such a house as this built in the beginning of the eleventh century could not have stood five hundred years before its roof and the upper parts of the walls fell down.
On the other side of the road we found an end of an old path paved with small stones, running from the house in the hillside along the edge of the old river bank down to a kind of promontory which in olden time, when the water stood much higher than it now does, seems to have served as a landing place. In the middle of this path, which was from about six to ten inches under the surface, was a hollow as trodden down by the feet of men and (perhaps) horses. This path is very like Icelandic paths, such as may still be found in many places in Iceland. But as we in some places in this path found some bricks between the stones which formed its pavement, it must be regarded as doubtful whether it is Scandinavian. The bricks seem rather to speak for a post-Columbian origin, though the whole path is so primitive that it hardly can be suggested that so advanced a people as the first post-Columbian colonists should have made such a path. To settle the question whether it could belong to those colonists must be left to American scholars. This path seems, at any rate, to have been made by the same people who built the house in the hillside, so either both of them must be regarded as post-Columbian or they both are Scandinavian. Another path runs from this landing place in a westerly direction along the old river bank, where it stops very abruptly on a certain spot a very short distance east of the supposed "Thorfinn's house." As I could not find any other reason for its stopping on this spot than that near it stood a building, I examined the river bank beside it, and here I found the earth, about eight inches under the surface, mixed with charcoal, which could indicate that some refuse from a house had been thrown there. This seems to lead to the conclusion that there at the end of this path really has stood a building, of which we could not now expect to find any traces, or even a building constructed of turf only (turf walls), which also might have wholly disappeared, as earth walls on an elevated ground like this perhaps might have blown away.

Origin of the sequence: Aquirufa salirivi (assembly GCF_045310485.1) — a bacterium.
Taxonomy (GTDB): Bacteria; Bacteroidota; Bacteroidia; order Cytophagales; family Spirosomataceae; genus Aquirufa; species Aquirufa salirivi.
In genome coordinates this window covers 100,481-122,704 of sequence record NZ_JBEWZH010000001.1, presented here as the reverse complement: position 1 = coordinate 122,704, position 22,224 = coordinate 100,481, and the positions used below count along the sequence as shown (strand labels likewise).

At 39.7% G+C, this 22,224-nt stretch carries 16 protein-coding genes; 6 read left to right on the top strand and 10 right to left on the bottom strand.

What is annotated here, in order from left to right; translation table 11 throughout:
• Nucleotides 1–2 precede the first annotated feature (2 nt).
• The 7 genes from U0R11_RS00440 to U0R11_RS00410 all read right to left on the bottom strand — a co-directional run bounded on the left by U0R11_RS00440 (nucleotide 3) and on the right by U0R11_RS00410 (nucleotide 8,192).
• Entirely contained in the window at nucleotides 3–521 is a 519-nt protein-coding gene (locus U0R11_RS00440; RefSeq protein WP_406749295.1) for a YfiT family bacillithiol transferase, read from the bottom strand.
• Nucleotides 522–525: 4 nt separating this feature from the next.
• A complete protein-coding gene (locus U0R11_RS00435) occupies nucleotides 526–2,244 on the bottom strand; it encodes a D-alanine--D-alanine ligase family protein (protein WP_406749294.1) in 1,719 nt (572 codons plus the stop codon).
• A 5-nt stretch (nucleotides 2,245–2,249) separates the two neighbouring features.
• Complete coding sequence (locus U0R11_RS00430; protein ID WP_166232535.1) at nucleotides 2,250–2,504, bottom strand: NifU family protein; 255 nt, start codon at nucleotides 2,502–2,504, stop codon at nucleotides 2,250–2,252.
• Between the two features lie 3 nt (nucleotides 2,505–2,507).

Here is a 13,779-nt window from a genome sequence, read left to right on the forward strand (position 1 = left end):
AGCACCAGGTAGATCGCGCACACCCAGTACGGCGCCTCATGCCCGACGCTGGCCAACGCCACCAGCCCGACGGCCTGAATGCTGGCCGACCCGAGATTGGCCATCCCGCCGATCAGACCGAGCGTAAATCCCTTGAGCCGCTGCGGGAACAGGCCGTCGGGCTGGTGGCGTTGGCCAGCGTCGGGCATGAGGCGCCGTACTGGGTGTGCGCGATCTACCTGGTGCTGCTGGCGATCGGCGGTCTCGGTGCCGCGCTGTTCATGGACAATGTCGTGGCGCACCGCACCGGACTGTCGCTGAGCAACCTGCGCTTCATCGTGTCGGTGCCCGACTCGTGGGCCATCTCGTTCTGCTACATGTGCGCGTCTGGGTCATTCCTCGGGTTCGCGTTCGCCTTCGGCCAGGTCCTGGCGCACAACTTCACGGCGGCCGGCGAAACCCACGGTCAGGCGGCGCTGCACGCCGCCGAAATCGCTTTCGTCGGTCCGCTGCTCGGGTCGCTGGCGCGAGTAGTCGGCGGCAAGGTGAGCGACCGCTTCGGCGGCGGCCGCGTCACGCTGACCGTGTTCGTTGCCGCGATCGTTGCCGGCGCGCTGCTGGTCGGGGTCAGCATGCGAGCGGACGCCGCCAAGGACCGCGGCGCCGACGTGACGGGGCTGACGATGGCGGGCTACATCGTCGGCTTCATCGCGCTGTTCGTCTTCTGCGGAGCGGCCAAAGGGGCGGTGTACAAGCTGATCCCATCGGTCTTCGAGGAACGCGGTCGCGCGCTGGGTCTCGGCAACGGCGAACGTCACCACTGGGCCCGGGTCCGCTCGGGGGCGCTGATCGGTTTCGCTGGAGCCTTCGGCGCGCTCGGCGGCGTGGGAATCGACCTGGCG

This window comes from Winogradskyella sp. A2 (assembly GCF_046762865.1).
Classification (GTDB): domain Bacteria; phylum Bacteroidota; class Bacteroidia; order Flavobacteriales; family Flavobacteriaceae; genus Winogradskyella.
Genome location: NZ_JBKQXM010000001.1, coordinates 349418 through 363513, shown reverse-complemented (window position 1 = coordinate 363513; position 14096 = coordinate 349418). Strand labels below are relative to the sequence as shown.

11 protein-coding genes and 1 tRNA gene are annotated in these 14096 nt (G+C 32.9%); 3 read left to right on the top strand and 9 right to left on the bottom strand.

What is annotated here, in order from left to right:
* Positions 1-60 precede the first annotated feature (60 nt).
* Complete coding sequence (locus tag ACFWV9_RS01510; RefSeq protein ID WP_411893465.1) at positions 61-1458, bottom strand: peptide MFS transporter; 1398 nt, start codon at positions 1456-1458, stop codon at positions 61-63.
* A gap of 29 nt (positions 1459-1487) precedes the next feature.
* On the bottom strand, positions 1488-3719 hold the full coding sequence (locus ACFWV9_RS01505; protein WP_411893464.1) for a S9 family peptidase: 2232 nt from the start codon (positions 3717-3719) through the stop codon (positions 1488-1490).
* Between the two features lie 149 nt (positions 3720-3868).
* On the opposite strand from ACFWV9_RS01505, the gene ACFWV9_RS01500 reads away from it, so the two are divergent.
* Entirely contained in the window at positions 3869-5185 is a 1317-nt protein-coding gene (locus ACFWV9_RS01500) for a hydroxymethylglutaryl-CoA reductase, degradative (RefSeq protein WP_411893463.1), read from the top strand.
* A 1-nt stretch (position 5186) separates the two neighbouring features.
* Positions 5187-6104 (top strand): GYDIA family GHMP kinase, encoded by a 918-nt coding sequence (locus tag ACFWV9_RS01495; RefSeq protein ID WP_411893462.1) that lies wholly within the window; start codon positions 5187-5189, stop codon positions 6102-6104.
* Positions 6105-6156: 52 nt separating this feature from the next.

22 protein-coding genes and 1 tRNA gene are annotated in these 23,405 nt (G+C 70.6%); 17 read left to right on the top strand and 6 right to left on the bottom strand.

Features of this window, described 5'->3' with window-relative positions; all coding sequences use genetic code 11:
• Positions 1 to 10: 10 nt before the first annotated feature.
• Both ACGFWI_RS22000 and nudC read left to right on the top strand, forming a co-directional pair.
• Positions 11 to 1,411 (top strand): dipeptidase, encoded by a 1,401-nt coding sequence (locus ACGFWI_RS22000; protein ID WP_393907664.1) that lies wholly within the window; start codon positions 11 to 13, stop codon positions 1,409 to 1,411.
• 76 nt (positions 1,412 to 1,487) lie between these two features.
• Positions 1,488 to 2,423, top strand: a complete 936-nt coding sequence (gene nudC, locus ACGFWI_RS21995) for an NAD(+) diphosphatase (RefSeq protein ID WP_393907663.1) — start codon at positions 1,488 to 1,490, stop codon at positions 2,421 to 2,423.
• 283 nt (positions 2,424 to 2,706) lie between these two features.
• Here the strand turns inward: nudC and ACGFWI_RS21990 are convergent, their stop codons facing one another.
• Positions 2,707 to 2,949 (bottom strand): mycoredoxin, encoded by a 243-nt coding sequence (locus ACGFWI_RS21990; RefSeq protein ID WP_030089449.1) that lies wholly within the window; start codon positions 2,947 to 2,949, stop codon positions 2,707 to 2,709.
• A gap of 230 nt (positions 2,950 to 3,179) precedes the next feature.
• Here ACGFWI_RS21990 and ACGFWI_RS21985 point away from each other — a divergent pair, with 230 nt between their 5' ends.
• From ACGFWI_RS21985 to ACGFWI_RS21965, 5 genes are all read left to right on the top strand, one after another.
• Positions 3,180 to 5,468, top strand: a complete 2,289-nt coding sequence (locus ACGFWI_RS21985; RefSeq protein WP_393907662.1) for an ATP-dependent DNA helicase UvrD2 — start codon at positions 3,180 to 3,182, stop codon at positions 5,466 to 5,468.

The result of these researches is briefly, according to my opinion, this: As far as concerns the construction, both the house in the hillside and the two paths, or the two branches of the path, could be of Scandinavian origin, but I am not so well acquainted with the life and customs of the first post-Columbian colonists as to be able to decide whether they could not have been made by them. This, therefore, must be left to American scholars. Very respectfully yours,
|Cambridge, July 16, 1896.|
From Mr. Erlingsson's Report.
It is not uncommon in Iceland that houses, especially small out-houses, are dug into small hills, hillsides, or sloping ground, just as this house is. It is, in fact, built very like what I have seen in outhouses in many places in Iceland, and what is left of the walls here nobody could distinguish from Icelandic walls. The size and the whole form is also very like an outhouse, but as most frequently in outhouses either all the four walls are made of stones or none of them, it would seem strange that one of the walls here is completely wanting. But those stones which